Room stole a piece of my soul. My knuckles weren't white at the end of this film, they streamed red from the cracked skin. When I discuss this film to people they often wonder why they would find this entertaining; it's not, but it is enlightening and redeeming. Of all the Best Picture nominees at this years Oscars, this one stayed with me the longest. Two humans find the truest version of themselves from one another.
#5 STAR WARS: THE FORCE AWAKENS
JJ Abrams can never be thanked enough for making us not just like Star Wars again but love it. More than anything, he made the world feel like Star Wars with tangible sets, characters and props. The script, the cast and the execution gave us the year's most entertaining film that I can't wait to see again.
Emily Blunt plays a FBI agent who isn't just good at her job, she's haunted. Her life is in ruin and the only thing that makes sense is her job. She's not even sure if what she's going for us justice, but it's all she knows. Benicio del Toro once again proves why he's one of our greatest living actors by embodying a shadow of mystery. Sicario isn't an easy film to watch, but it's an invigorating masterpiece that won't leave you alone, even long after you have seen it.
The poster for Brooklyn features Saoirse Ronan leaning against a wall with her hands behind her back. It's an unassuming and simple image of the movie, however, after seeing the movie, it's no mere image, it's the heart of the movie. The film may not offer any novel approaches to acting of filmmaking, but every second of the film is crafted with a pure heart.
#8 THE BIG SHORT
Michael Lewis is my favorite living writer and The Big Short is a teetering masterpiece of what brought the world economy to its knees in 2008. It's a gripping read, but also challenging. Amazingly, they've translated this beautifully onto celluloid with humor and tangible facts weaved into the story in such a way that anyone can comprehend. Christian Bale leads a stellar ensemble cast where characters often break the fourth wall, pulling the audience in like an insider. It's been labeled a comedy, but for many Americans, it's an all-out nightmare they've yet to recover from.
#9 INSIDE OUT
Pixar makes a grand return with an original film that takes us deep inside the mind of a young girl, making sense of our emotions, the good, the bad and the moody. Joy and sadness go hand-in-hand. Aside from Star Wars this is the film from 2015 that stands the best chance of enduring for multiple generations.
#10 MAD MAX: FURY ROAD
George Miller revisited one of his greatest triumphs for a reboot I could not have imagined that would surpass the original, but his eye for futuristic dystopian flair was a visual feast with Charleze Theron delivering a two-fisted knock-out performance.
#11 STRAIGHT OUTTA COMPTON
Music biographies, while highly entertaining are often challenging as they often try to encapsulate an entire career in less then two-hours. What makes Compton work is the all-too-short lifespan of hip-hop group N.W.A. The wrong script, obvious casting and invasive directing all could have derailed this film, but it stands as one of the best all-around musical biographies every given the big screen treatment. From Eazy-E's humble beginnings to Dr. Dre's magical ears, the film touches on what made them such a force to be reckoned with and more importantly, puts the viewer right in the midst of police brutality, racism and discrimination forcing you to rethink not just their motive and music, but their legacy as well. If you didn't think N.W.A. was one of the most important musical acts of the last thirty-years before this film, then you most likely will after having seen it.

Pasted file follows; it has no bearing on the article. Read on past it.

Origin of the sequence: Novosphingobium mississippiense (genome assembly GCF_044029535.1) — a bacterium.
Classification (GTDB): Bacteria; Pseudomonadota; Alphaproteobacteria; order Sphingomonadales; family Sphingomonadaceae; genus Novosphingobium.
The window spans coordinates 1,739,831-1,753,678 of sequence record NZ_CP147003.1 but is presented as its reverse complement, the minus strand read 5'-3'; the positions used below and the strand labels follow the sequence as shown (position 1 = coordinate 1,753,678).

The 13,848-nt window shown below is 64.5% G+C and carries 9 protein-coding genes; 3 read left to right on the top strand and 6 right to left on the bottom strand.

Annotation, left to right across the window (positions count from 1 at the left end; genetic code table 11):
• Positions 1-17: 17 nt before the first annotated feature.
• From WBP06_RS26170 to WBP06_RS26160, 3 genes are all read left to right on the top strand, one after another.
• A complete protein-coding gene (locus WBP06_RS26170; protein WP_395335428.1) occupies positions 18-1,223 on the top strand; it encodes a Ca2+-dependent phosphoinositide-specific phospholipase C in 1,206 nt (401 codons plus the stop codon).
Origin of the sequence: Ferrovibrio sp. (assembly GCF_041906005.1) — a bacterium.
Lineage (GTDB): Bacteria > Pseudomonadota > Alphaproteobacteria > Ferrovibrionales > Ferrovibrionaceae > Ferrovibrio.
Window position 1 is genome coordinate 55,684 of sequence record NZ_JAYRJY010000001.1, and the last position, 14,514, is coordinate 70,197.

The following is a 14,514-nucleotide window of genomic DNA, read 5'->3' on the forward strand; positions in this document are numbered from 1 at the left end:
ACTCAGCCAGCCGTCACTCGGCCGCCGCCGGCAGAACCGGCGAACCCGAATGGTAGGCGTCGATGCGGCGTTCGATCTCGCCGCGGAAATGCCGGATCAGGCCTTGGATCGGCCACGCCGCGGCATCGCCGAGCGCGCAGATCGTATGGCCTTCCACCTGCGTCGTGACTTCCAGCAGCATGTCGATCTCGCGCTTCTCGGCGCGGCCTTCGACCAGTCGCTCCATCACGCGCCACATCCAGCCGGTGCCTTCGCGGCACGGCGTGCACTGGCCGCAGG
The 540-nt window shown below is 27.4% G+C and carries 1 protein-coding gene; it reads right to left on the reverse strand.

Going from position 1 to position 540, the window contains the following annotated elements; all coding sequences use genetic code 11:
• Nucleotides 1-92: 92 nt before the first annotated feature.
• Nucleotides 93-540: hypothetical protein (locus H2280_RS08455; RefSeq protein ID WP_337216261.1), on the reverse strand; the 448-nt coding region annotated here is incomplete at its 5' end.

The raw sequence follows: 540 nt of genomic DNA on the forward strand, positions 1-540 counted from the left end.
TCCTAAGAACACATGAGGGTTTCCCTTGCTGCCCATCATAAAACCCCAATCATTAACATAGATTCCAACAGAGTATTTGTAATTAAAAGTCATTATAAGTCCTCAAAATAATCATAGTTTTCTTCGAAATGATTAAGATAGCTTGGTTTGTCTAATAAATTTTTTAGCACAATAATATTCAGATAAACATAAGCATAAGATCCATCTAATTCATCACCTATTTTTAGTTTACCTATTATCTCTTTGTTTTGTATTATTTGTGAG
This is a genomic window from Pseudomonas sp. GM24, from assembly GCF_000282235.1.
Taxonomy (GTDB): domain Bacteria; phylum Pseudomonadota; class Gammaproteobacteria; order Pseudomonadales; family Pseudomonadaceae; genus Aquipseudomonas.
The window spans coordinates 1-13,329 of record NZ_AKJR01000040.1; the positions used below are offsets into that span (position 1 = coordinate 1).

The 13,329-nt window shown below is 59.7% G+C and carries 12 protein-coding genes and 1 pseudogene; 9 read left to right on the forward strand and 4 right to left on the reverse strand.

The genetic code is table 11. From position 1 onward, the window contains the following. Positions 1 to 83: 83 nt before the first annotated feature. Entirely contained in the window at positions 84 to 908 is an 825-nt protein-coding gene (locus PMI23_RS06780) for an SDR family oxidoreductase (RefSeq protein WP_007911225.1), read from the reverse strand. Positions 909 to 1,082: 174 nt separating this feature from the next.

#12 THE DANISH GIRL
Eddie Redmayne plays Lili Elbe, a man who went through one of the first reassignment surgeries to become a woman. Redmayne was divine is handling of the lead role, but it was his long suffering wife, Gerda Wegener, played with immense vulnerability Alicia Vikander that has stayed with me. She's beautiful, creates exquisite art but theirs is a suffering deep within that isn't easy tpo convey but she does so with such elegance you will keep your eyes on her in all future performances.
#13 EX MACHINA
Alicia Vikander turns heads again as the supreme example of artificial intelligence in this brilliant science fiction thriller. Oscar Isaac and Domhnall Gleeson spar off against one another not with brawn but with their brains. A wholly original film that has no peer. Alex Garland has graduated from top-tier script writer to director and he's left such an indelible impression.
Despite being set in the 1950s, the rippling burst of emotions from Cate Blanchett and Rooney Mara take center stage in this period drama. Director Todd Haynes guides the viewer with meticulous direction allowing stares, winks, and delicate touches speak volumes in a love story that ripples radiantly throughout each and every frame.
#15 45 YEARS
This film is all about Charlotte Rampling. >From The Verdict to Swimming Pool she's an entrancing presence who exudes more than natural beauty but a kinetic sexiness which is even more impressive considering she appears to have had no plastic surgery. I mention this because 45 Years is a film that is laborious and sneaks secrets in when needed. It plays out over the course of a week before a couple's 45th wedding anniversary which is clouded by a secret from the past. It all comes down to the film's final scene. In a standout year for women performances, this may be one for the ages. Rampling is resilient throughout it all, but in the final seconds, something else happens that is burned into my mind for all time.
Amy Schumer is a star and Judd Apatow helped mold her talents and strengths into what may quite possible be the year's funniest film.